The Group of Eight (Go8), which represents Australia’s research-intensive universities and undertakes some 70 per cent of all Australian university research, says it has no issue with accountability and transparency, nor with working in the national interest to protect that which must be protected.
However, legislation to be debated in the Australian Senate today will not deliver the outcomes desired by the Australian Government.
Go8 Chief Executive, Vicki Thomson, said Australia’s world-class universities are at the mercy of the Federal parliament to find a sensible and workable solution to the impact of Australia’s Foreign Relations (State and Territory Arrangements) Bill 2020.
“Disappointingly, a Federal Senate Committee has rejected our over-riding recommendation that universities be removed from the Bill. We have been blunt from the outset – we do not consider the Bill fit for purpose. That view has not changed,” Ms Thomson said.
“The Foreign Relations Bill as it currently stands, will have a detrimental impact on how Go8 universities are going to be able to continue to attract, negotiate and then conduct our myriad of relationships, contracts, and partnerships with overseas nations and individuals for the advancement of our nation post-COVID.
“If for reasons of politics, universities cannot be removed from the Bill, then the eight amendments (see attachment) proposed by the Go8 will go some way to avoiding the damage to Australia’s economic well-being that will undoubtedly result from this legislation.”
The Bill gives the Minister for Foreign Affairs veto powers to disallow or amend any agreement or negotiation, at any time. It effectively removes the capacity of universities to confidently negotiate and sign-up to international partnerships.
“The Go8 is completely open to Government oversight, and public access of what we do and when we do it and with whom. Our research is already subject to a range of existing government and legislative controls, such as the Defence Trade Controls Act, Foreign Influence Transparency Bill (FITS bill) and the Autonomous Sanctions Act 2011.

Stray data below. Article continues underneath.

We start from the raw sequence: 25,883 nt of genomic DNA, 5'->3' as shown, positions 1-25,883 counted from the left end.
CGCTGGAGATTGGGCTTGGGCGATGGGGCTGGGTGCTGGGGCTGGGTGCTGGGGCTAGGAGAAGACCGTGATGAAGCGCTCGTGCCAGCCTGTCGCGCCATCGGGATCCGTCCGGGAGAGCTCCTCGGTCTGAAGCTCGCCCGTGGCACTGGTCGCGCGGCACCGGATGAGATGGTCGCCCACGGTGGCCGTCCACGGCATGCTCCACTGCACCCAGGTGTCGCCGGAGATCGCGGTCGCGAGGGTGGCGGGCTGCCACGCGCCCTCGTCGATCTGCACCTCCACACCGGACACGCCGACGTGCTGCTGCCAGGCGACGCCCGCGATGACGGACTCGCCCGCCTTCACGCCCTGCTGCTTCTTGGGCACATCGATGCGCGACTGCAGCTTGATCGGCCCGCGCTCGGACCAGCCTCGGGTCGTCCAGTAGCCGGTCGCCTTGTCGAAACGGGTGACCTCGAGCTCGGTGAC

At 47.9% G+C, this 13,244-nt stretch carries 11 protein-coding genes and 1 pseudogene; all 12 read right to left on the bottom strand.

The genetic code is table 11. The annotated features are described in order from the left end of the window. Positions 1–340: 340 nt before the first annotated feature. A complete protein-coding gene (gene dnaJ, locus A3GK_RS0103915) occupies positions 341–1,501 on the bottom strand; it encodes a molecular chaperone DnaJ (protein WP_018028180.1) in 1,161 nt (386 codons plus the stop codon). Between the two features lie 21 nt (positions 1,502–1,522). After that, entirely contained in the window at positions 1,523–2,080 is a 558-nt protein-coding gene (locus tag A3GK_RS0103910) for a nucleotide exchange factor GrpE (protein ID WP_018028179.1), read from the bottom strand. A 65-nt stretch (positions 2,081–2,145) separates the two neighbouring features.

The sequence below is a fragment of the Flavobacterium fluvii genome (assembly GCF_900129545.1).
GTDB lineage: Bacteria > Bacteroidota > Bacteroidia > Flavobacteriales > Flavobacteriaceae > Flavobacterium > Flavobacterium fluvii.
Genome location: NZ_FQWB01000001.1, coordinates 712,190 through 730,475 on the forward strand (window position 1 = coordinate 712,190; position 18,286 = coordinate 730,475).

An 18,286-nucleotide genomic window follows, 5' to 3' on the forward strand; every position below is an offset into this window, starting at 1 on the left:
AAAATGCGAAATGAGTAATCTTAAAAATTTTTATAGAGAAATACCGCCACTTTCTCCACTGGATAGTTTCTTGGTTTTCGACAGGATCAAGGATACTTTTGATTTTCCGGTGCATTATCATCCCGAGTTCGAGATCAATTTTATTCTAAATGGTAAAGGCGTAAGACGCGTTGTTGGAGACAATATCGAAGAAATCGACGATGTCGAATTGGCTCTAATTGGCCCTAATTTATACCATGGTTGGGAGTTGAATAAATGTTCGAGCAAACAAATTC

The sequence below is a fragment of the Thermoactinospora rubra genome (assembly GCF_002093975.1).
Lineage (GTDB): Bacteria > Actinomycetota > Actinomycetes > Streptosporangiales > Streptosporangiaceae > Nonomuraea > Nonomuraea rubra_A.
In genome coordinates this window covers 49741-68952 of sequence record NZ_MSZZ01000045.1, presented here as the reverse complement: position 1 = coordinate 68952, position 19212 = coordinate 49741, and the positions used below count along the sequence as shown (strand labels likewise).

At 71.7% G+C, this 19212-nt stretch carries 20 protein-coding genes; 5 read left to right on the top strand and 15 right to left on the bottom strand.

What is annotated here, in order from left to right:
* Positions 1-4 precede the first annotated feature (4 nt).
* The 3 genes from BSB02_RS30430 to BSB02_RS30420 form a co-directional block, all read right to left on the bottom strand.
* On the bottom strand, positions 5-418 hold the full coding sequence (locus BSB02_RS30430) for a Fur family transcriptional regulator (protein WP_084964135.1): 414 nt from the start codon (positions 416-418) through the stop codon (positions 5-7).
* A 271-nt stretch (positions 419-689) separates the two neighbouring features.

“The Go8’s international reach across all areas and its soft diplomacy skills are highly recognised. We are a trusted international partner. Our research “arrangements” are the ultimate free trade. We see ourselves as a natural resource in the context of our post COVID economic recovery. Our future as a nation could be compromised if our reputation is damaged by this Bill.
“We are not suggesting Australia should avoid tackling security issues. In fact, the opposite. But if the government wants us to tackle these issues then let us do it from a fact base and not as a kneejerk reaction to current geopolitical uncertainties,” Ms Thomson said.
Contact: Vicki Thomson, Group of Eight Chief Executive on +61 417 808 472
The Group of Eight has proposed the following areas of amendments to Australia’s Foreign Relations (State and Territory Arrangements) Bill 2020
- Clarify key definitions, including ‘foreign policy’ and ‘institutional autonomy’ for foreign universities and ‘operating on a commercial basis’.
- Remove the retrospective application to universities’ existing arrangements.
- Create exemptions for certain types of foreign arrangements to which universities are party. These would include, but not be limited to, arrangements beneath defined expenditure thresholds and arrangements where there are multiple Australian parties (e.g. federal government agencies, Australian corporations, public hospitals, not-for-profit medical research institutes) in addition to one or more Australian university and one or more foreign entity.
- Reduce the scope to only capture legally binding foreign arrangements to which universities are a party.
- Remove the requirement for universities to notify the Minister both at the start of negotiations with a foreign entity and when entering an arrangement with a foreign entity (i.e. removing the current double reporting requirement).
- Remove the power for arrangements to be varied or overturned once the Minister has decided not to do so within a specified period.
- Provide for procedural fairness, including the provision of reasons for adverse Ministerial decisions.
- Provide for compensation where the unilateral federal variation or termination of an arrangement exposes universities to financial loss.